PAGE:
Testing tumors with next-generation sequencing in patients with ovarian cancer can provide teams insight into targetable mutations that may affect treatment decisions, although this approach is not the current standard of care for all patients, an expert said.
As more personalized medicines come into the space, having a better idea of the tumor’s genetic makeup will be instrumental, explained Dr. Anil K. Sood, professor and vice chair for translational research in the departments of gynecologic oncology and cancer biology at The University of Texas MD Anderson Cancer Center in Houston.
Sood and colleagues recently conducted a study that looked at patients with high-grade epithelial ovarian carcinoma and found that among patients who underwent next-generation sequencing — which is when the tumor is sampled and tested for mutations — 96.1% had at least one mutation, while 25.9% had a mutation that aligned with a specific targeted treatment that could work for their cancer.
“As science and clinical medicine continue to evolve, there are a lot of new technologies coming about,” Sood said in an interview with CURE®.
Why is next-generation sequencing in ovarian cancer an important topic to research?
Patients with ovarian cancer still, unfortunately, have high mortality rates. So we really want to do things to help improve or change the those outcomes.
Another aspect that’s very different now than perhaps even 10 or 11 years ago, is that the number of new drugs that are coming out is just incredible. A lot of the new drug development is very much focused on molecular or targeted pathways, rather than the old drugs we used to use related to chemotherapy and so on.
So there are a lot of technologies that could potentially help (determine) who may or may not be a candidate for certain types of drugs. We feel that that looking at sequencing of tumors where we can look at abnormalities such as genetic mutations within the tumor is such an assay where new drugs could potentially be paired depending on what those abnormalities show. That was a motivation (behind the study), to look at how often are we getting these assays, and then if we get these tests, are they really useful?
With all of these new drugs either approved or coming down the pipeline for ovarian cancer, is it current standard of care to get next-generation sequencing after an ovarian cancer diagnosis?
So right now, most (medical) societies certainly recommend germline testing, meaning testing for BRCA1- (and) BRCA2-related mutations using a blood test, be offered to all patients. That offering, obviously, has to be done in collaboration with genetic counselors. We’re finding as a part of our Cancer Moonshot program that if we do such testing for all women with ovarian cancer, especially those with high-grade serous, endometrioid, (or) those kinds of subtypes, that almost 18% of patients will have a germline mutation, which is quite a lot. There are already FDA-approved drugs such as PARP inhibitors that can be used (for patients with these mutations).
Now another exciting part, though, is that if the germline test is negative, then we’ll do what’s called reflex testing, looking at the tumor, or those kinds of BRCA1/2-related mutations, and also look for a test called HRD, or homologous recombination defect, because all of those relate to use of PARP inhibitors.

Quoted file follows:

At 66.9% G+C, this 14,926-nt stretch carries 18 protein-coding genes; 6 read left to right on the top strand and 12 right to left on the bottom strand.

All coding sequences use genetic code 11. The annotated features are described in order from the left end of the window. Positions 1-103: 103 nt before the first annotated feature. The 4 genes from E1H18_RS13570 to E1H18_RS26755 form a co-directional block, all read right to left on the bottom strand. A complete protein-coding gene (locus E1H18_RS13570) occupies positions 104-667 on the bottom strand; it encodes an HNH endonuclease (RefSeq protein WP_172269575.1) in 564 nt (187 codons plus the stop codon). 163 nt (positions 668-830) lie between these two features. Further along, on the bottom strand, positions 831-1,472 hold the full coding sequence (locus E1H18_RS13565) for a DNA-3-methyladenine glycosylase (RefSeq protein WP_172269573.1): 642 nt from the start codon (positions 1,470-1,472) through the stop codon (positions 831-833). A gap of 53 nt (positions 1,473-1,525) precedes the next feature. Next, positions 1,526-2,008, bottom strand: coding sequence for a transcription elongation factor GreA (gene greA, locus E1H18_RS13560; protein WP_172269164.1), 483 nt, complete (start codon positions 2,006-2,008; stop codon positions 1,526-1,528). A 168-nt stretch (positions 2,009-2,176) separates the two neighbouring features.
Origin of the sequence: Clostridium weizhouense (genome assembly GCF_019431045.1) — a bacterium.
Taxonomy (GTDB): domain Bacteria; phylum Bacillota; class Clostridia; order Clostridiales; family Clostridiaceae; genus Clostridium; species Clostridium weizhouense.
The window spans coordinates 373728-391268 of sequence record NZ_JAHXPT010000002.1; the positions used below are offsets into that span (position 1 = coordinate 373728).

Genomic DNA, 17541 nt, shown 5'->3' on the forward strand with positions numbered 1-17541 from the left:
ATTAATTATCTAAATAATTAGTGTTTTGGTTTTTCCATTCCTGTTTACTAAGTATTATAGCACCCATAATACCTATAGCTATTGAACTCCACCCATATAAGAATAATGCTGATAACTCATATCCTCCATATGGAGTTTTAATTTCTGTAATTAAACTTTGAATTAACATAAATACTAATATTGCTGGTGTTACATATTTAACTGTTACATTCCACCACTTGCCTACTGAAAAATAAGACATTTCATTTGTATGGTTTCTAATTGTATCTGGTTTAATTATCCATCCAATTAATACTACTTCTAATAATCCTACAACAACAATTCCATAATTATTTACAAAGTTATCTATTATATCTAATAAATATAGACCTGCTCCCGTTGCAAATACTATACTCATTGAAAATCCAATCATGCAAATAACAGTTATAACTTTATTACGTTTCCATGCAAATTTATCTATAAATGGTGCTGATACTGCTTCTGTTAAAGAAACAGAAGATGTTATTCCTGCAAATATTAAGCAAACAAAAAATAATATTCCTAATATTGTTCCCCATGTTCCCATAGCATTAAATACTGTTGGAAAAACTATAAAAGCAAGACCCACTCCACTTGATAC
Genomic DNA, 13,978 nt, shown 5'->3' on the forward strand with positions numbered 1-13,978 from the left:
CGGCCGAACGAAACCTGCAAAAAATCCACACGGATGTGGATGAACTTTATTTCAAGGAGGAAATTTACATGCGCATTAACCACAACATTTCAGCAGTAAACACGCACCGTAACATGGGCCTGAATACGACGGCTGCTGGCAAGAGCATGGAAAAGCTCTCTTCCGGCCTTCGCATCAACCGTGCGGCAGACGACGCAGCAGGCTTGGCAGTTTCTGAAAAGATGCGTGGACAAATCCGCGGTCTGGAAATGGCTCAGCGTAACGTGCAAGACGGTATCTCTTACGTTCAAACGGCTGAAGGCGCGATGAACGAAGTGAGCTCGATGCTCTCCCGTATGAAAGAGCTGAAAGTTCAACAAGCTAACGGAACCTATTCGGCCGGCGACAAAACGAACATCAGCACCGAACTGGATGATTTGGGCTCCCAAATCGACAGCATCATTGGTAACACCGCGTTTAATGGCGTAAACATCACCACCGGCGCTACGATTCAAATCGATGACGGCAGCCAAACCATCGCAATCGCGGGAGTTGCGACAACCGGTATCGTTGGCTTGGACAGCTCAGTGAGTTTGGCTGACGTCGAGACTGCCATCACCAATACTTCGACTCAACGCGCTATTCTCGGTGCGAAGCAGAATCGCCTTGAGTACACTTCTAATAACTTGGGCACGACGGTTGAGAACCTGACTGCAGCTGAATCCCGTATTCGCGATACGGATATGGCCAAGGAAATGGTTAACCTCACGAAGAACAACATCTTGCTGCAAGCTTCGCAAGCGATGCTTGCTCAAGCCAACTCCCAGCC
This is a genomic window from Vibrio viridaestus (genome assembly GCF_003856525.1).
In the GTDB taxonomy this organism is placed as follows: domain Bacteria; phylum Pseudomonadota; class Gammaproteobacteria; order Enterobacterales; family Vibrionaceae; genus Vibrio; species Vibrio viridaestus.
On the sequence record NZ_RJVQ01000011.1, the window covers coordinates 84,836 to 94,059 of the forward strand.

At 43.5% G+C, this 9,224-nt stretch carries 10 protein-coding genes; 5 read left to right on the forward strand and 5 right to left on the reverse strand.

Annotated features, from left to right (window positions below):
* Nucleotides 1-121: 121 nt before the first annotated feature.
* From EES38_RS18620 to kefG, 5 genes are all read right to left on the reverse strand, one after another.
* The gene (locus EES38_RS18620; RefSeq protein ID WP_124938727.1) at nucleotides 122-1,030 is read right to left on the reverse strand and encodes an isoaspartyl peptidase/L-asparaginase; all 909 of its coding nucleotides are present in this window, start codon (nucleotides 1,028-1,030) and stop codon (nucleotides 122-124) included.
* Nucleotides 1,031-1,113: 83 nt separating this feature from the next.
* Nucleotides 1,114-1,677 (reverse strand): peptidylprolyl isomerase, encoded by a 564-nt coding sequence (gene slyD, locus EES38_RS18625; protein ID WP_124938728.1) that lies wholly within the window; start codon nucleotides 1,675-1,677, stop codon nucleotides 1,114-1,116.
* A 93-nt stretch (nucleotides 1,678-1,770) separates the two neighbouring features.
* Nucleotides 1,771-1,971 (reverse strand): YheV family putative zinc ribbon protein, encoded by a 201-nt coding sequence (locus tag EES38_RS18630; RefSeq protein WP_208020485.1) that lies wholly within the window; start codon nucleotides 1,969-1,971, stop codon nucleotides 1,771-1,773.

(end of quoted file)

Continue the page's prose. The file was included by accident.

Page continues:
So regarding next-generation sequencing, is it approved for use for broader applications? Not yet, but, you know, at least the BRCA1/2 and related pathways, it certainly is very important for that purpose. And in that setting, the germline testing, historically, we would tell patients that it’s important for other family members in counseling and prevention and things like that for them. But at this point, it’s really important for the patient herself in terms of considering PARP inhibitor maintenance strategies, not just for the family members.
What can a patient expect when undergoing next-generation sequencing?
This kind of testing, the next-generation sequencing for broader panel of genes will typically (be done) if somebody develops relapsed cancer. And the reason that, at times, we’ll wait for that is that these panels continue to grow, as do the number of drugs coming out into clinical trials. And in that setting, I’d rather get the most current version of the test that looks at the broadest number of genes.
So (during) the process, I’ll basically talk to a patient directly (and say), “Listen, this kind of testing may be useful for figuring out possible clinical trials, possibly some of the new drugs in terms of matching towards your cancer type, and so on.” And then we’ll also get their permission to be able to send their tumor for that testing. Now, in addition to the tumor being tested, a blood sample is also important, because that serves as the normal control to know whether a genetic change in the tumor really is a mutation, or it’s just a variant in that individual that that exists. So sorting out that difference is important.
Since we’ve worked on this paper, another really exciting development occurred: a drug called an antibody drug conjugate, (Elahere), got FDA approved. Now, the test for that is not next-generation sequencing-based; we’re seeing a whole array of technologies coming out. And the test for that is more stain-based.
So now, we’re starting to test for that in patients who have relapsed disease to see if they might be candidate for that kind of a new drug.
This article was published by: Cure.com